Zip rules

Q&A with Sharon Peters

Q: Recently you and others who were describing driver bullying tactics mentioned the person who doesn’t merge early when there’s notice of a lane closure ahead, but keeps moving ahead in the soon-to-close lane until the very end, then moves over in front of others into the one open lane. Bad behavior? I say it is NOT, sometimes. When traffic is light and moving at the speed limit, motorists should merge back where the warning signs indicate a lane closure ahead. This allows orderly flow and less last minute braking. But when traffic is heavier and comes to a near stop, it makes sense to fill both lanes and merge every other car at the closure point. In Europe they use this “zipper” method of merging. Cars that reach the slowdown area in each lane end up merging almost exactly in the order they arrived. Why not fill both lanes up to the merge point?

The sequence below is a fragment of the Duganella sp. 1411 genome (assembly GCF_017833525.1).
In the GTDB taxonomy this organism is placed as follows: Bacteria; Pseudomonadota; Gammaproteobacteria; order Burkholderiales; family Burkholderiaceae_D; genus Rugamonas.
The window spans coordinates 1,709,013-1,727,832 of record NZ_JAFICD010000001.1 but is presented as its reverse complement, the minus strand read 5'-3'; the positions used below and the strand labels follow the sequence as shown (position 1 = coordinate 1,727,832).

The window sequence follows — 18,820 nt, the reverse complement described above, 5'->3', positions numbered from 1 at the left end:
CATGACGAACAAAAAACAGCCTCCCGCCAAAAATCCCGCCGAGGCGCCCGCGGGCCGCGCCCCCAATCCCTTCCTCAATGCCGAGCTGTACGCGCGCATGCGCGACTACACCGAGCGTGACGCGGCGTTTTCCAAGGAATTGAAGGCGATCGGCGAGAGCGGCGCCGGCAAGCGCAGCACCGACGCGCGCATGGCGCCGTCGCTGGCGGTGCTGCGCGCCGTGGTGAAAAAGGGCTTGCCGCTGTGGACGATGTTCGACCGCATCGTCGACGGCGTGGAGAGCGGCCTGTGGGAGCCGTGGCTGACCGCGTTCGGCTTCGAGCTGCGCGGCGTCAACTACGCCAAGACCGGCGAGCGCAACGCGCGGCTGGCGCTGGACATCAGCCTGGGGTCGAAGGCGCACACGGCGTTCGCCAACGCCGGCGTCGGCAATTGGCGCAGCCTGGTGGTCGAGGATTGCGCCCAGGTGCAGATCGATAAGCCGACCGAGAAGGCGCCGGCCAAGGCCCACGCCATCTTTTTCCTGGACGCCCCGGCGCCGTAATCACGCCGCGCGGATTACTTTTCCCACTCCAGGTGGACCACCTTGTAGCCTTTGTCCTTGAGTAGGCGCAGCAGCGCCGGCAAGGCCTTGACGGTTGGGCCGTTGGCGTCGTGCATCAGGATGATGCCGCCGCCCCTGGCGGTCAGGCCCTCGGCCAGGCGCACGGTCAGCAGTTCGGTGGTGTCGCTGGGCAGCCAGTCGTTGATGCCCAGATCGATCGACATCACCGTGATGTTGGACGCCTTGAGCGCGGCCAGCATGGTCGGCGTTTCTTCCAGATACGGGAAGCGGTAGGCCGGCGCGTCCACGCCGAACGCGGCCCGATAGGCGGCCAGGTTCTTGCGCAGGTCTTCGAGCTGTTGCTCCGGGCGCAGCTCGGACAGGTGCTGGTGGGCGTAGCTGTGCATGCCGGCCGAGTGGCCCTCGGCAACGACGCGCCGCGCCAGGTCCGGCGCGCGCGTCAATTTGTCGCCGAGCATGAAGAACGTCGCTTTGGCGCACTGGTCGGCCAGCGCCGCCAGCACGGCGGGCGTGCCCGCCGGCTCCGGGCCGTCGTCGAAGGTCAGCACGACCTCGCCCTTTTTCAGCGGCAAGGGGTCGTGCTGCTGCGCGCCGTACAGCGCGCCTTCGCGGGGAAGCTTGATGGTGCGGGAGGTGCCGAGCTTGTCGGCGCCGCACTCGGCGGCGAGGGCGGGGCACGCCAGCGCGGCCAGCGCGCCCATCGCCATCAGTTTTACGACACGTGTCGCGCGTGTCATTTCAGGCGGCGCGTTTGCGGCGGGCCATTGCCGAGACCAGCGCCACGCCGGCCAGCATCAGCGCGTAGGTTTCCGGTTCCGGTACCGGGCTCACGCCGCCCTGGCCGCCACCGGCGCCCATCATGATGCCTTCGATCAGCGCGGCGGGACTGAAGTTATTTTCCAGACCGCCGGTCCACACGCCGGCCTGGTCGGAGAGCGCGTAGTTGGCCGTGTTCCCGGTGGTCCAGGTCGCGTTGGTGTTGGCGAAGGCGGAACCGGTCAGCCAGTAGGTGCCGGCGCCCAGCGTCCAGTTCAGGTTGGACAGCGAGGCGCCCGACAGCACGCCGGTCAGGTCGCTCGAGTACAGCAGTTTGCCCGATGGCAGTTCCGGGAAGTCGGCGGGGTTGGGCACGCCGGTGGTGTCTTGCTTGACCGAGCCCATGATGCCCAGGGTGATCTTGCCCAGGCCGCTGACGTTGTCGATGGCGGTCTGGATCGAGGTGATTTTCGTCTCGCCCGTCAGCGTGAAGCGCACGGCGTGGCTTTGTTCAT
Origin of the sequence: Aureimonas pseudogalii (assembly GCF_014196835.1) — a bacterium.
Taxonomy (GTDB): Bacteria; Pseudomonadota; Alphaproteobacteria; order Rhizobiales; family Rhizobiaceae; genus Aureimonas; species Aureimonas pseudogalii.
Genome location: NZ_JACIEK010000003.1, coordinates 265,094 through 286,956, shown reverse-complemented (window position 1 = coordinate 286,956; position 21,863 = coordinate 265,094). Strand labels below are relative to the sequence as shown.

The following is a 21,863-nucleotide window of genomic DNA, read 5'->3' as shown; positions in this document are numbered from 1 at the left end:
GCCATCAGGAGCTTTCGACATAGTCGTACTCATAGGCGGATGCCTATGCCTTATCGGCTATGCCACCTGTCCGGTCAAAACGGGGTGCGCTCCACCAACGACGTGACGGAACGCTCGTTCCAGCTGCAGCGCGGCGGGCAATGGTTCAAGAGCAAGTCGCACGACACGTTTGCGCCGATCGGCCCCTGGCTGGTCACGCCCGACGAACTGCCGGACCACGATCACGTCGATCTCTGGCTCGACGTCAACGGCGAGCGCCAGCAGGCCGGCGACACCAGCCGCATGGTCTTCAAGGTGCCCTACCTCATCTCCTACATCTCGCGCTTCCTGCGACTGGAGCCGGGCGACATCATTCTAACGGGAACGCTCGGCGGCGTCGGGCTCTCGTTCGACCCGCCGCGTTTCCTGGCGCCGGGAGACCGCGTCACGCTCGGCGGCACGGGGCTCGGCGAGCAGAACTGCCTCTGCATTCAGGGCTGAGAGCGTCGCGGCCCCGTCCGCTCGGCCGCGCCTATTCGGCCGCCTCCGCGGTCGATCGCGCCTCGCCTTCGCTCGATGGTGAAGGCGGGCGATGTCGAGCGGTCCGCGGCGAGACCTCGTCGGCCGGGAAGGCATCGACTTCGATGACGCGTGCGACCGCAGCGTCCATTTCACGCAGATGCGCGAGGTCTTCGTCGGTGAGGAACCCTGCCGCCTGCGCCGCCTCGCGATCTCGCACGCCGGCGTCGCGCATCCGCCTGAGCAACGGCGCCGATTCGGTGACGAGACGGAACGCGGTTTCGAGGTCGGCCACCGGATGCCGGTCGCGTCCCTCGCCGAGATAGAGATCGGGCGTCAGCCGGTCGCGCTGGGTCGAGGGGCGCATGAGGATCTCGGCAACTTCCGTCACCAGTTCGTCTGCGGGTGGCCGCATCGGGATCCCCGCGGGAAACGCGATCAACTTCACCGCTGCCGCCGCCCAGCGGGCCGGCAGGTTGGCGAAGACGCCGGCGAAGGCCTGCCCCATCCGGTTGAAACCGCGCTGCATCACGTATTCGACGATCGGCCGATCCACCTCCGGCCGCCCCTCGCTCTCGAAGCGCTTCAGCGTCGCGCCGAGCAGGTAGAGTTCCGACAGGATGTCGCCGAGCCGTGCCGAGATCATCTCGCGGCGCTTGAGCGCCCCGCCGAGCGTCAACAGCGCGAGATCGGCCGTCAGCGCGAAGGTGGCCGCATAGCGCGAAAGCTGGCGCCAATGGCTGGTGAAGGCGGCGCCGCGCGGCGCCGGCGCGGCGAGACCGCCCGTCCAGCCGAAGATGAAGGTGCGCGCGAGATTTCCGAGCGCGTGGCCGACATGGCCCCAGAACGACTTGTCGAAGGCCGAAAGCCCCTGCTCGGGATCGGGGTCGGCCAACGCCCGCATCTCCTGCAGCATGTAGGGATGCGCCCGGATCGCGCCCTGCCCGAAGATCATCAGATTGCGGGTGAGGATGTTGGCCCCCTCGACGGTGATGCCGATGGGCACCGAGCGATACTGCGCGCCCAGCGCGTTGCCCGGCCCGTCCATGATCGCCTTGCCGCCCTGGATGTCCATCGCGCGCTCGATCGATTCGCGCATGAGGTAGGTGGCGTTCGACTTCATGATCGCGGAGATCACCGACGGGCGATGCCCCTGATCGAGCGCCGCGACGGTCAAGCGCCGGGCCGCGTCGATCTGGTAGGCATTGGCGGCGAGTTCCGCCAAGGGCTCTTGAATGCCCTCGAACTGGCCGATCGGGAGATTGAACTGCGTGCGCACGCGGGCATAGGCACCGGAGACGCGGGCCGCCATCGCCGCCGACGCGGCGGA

A: I agree with you in theory. I’ve seen it work well in Europe. I’ve also observed that European drivers tend, in general, to be paying closer attention to actual driving than U.S. drivers, who have all that phone talking, texting, body maintenance, eating and drinking and personal hygiene of which to take care. So expecting us to execute a new maneuver when there’s so much more to which we are devoting our attention probably is asking too much.

And I’m only half fooling with that statement.

In fact, in some states, there have been efforts to guide drivers into the zipper approach. The Minnesota Department of Transportation, for example, has an online page that instructs drivers and explains the purpose: “When a lane is closed in a construction zone, a zipper merge occurs when motorists use both lanes of traffic until reaching the defined merge area, and then alternate in “zipper” fashion into the open lane,” Minnesota highway officials write. It can reduce traffic tie-ups and accidents.

But it’s not an easy sell, partly because it’s new and partly because we in this country regard it as aggressive and get pretty steamed up when drivers do this. I think campaigns to change driver culture will have to take place before this is accepted in any widespread way. What say the rest of you about it?

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What’s your question? Sharon Peters would like to hear about what’s on your mind when it comes to caring for, driving and repairing your vehicle. Email